The people of Israel were at this time loyal to God; and so long as they continued in obedience to His law, no power in earth or hell could prevail against them. But the curse which Balaam had not been permitted to pronounce against God's people, he finally succeeded in bringing upon them by seducing them into sin. When they transgressed God's commandments, then they separated themselves from Him, and they were left to feel the power of the destroyer. GC 529.3Read in context »
Again, “in a narrow place, where was no way to turn either to the right hand or to the left,” the angel appeared, as before, in a threatening attitude; and the poor beast, trembling with terror, made a full stop, and fell to the earth under its rider. Balaam's rage was unbounded, and with his staff he smote the animal more cruelly than before. God now opened its mouth, and by “the dumb ass speaking with man's voice,” he “forbade the madness of the prophet.” 2 Peter 2:16. “What have I done unto thee,” it said, “that thou hast smitten me these three times?” PP 442.1
Furious at being thus hindered in his journey, Balaam answered the beast as he would have addressed an intelligent being—“Because thou hast mocked me: I would there were a sword in mine hand, for now would I kill thee.” Here was a professed magician, on his way to pronounce a curse upon a whole people with the intent to paralyze their strength, while he had not power even to slay the animal upon which he rode! PP 442.2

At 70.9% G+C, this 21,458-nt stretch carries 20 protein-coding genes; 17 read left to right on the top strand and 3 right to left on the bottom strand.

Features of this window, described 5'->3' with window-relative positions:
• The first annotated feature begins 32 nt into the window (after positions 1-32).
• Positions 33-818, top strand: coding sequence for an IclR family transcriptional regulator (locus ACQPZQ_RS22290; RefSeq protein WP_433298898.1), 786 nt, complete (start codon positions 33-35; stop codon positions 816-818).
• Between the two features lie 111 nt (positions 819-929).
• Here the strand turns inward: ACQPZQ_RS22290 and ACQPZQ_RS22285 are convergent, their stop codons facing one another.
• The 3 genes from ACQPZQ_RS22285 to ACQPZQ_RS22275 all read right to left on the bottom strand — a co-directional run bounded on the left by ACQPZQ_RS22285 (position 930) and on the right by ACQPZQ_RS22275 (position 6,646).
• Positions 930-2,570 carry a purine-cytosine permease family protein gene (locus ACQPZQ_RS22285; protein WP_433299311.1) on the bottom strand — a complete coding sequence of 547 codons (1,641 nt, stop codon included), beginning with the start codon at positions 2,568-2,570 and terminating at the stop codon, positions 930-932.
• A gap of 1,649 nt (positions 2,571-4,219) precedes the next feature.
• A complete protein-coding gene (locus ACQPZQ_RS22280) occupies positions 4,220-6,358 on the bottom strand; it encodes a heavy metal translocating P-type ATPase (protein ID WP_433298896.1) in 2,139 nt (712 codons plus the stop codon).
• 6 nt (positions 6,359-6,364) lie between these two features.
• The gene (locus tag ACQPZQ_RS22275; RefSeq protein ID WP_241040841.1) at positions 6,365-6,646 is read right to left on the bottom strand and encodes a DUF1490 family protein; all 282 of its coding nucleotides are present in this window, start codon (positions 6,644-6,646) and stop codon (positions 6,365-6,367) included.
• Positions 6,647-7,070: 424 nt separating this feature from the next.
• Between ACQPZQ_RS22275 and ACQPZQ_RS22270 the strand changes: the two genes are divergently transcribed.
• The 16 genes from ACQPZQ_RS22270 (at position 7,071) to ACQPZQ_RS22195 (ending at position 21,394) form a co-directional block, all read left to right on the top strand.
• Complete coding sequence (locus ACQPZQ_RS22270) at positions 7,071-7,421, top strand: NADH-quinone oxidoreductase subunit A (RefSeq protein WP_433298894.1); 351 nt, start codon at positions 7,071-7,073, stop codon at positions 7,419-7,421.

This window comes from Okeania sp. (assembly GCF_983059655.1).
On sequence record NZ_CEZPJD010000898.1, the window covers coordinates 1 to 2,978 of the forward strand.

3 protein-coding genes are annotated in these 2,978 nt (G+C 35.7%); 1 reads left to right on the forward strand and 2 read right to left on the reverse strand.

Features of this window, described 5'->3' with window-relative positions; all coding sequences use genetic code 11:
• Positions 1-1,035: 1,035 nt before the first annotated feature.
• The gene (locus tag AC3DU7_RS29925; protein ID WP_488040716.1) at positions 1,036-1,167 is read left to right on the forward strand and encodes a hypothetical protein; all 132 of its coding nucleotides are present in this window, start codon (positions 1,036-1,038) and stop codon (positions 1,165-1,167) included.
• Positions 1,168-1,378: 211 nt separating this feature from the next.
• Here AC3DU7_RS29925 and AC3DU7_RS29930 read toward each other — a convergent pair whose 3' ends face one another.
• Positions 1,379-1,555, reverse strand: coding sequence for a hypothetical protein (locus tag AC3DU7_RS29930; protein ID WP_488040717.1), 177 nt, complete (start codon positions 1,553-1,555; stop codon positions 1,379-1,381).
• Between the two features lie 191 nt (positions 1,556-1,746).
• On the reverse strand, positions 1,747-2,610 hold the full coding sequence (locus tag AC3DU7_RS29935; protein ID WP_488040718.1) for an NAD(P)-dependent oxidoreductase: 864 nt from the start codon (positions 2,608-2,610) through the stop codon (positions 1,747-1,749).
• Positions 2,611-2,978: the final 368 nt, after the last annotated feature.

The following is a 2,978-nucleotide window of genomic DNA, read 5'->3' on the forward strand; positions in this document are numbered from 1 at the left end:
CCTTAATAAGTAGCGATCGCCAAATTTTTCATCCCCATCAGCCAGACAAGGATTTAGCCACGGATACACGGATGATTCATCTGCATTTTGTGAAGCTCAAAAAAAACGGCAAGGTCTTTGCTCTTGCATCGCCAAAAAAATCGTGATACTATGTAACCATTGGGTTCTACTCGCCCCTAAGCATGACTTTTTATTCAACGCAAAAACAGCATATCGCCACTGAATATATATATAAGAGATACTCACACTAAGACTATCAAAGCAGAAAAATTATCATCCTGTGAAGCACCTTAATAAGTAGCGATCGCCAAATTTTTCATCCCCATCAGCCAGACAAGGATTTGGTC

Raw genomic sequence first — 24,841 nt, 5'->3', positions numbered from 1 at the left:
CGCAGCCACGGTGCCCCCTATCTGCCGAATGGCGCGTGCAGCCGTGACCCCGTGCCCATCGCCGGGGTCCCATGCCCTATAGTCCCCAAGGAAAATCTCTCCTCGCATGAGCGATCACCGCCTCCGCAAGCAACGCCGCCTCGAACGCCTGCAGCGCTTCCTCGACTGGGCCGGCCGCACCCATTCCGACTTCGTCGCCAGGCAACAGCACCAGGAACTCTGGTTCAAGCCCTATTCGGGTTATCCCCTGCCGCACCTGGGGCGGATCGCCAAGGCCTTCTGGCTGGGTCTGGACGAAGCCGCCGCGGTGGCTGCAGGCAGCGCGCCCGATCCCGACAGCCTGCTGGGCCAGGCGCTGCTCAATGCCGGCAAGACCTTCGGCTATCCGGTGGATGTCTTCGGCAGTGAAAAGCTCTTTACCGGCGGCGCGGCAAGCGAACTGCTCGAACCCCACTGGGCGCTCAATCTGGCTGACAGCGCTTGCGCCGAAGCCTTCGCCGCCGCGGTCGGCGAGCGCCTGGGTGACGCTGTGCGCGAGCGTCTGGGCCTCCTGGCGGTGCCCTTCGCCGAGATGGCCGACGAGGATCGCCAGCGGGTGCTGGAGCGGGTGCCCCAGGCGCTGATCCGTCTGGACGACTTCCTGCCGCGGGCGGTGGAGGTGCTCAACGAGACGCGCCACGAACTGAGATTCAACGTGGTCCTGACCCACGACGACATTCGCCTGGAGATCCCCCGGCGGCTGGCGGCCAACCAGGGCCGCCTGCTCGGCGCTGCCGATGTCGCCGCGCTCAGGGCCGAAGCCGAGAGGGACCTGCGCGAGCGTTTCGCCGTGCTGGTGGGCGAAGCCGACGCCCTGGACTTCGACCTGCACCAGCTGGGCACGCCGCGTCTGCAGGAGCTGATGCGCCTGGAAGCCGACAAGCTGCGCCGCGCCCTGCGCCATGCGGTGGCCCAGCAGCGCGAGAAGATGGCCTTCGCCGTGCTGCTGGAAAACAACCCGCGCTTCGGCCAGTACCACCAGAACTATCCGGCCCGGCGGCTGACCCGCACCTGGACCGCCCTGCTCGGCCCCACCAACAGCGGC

The eyes of Balaam were now opened, and he beheld the angel of God standing with drawn sword ready to slay him. In terror “he bowed down his head, and fell flat on his face.” The angel said to him, “Wherefore hast thou smitten thine ass these three times? Behold, I went out to withstand thee, because thy way is perverse before me: and the ass saw me, and turned from me these three times: unless she had turned from me surely now also I had slain thee, and saved her alive.” PP 442.3
Balaam owed the preservation of his life to the poor animal that he had treated so cruelly. The man who claimed to be a prophet of the Lord, who declared that his eyes were open, and he saw the “vision of the Almighty,” was so blinded by covetousness and ambition that he could not discern the angel of God visible to his beast. “The god of this world hath blinded the minds of them which believe not.” 2 Corinthians 4:4. How many are thus blinded! They rush on in forbidden paths, transgressing the divine law, and cannot discern that God and His angels are against them. Like Balaam they are angry at those who would prevent their ruin. PP 442.4
Balaam had given evidence of the spirit that controlled him, by his treatment of his beast. “A righteous man regardeth the life of his beast: but the tender mercies of the wicked are cruel.” Proverbs 12:10. Few realize as they should the sinfulness of abusing animals or leaving them to suffer from neglect. He who created man made the lower animals also, and “His tender mercies are over all His works.” Psalm 145:9. The animals were created to serve man, but he has no right to cause them pain by harsh treatment or cruel exaction. PP 442.5Read in context »